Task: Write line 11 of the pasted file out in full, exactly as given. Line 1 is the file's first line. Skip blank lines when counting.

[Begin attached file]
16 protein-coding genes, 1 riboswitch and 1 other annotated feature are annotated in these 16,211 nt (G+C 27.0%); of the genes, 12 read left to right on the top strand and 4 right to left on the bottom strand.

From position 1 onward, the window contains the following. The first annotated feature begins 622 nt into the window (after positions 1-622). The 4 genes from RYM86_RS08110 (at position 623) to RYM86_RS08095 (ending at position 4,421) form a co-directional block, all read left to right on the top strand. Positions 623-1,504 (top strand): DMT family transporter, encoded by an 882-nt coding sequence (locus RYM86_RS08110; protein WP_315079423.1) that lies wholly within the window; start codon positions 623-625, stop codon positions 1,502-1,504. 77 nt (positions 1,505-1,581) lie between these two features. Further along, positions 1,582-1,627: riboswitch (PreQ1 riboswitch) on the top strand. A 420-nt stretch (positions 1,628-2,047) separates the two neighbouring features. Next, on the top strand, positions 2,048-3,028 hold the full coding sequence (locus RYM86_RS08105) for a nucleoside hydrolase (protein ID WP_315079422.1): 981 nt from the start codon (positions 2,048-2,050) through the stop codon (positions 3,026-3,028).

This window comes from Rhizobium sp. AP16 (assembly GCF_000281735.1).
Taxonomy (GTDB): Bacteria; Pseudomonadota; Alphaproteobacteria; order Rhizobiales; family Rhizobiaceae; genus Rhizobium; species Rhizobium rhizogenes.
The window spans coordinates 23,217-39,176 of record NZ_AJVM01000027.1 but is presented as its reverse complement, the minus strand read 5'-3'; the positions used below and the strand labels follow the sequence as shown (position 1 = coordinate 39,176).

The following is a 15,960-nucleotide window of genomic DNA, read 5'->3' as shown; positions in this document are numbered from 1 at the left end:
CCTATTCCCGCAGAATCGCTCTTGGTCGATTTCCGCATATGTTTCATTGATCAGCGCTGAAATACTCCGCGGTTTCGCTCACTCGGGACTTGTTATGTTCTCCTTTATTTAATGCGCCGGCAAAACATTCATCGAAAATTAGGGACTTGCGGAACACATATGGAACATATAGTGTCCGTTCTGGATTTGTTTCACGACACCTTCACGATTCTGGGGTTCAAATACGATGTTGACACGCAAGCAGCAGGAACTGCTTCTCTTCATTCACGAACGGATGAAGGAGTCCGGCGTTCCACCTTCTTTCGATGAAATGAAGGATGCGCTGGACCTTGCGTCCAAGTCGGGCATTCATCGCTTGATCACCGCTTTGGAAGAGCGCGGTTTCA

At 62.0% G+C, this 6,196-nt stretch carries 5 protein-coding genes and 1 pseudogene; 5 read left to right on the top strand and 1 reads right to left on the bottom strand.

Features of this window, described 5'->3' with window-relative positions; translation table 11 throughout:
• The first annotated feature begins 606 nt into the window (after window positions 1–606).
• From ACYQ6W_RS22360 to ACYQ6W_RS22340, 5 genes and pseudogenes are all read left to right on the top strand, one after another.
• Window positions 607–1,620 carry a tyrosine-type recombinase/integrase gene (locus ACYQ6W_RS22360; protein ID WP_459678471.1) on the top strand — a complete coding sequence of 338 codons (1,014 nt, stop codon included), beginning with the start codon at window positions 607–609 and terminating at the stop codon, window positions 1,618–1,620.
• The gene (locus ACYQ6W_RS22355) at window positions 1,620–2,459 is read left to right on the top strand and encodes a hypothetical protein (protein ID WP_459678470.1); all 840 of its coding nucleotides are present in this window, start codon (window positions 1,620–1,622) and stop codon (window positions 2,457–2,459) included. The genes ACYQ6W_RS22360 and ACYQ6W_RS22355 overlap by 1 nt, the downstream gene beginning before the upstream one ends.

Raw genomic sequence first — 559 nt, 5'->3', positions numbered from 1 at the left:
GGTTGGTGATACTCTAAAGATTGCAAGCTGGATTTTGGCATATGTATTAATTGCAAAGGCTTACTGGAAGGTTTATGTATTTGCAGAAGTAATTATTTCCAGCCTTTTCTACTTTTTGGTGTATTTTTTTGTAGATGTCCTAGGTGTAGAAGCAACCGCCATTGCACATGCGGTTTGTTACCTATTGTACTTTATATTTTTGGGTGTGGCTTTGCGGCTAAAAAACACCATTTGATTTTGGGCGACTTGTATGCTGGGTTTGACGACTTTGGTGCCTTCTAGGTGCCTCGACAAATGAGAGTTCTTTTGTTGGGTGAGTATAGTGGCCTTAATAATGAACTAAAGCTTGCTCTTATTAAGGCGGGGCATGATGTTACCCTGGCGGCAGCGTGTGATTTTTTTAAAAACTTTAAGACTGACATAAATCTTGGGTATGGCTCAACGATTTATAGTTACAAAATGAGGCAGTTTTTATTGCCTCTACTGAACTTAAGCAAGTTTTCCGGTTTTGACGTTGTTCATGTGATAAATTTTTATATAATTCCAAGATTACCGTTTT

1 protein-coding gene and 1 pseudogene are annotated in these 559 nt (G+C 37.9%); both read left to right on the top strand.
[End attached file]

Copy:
• From ACYQ6W_RS22360 to ACYQ6W_RS22340, 5 genes and pseudogenes are all read left to right on the top strand, one after another.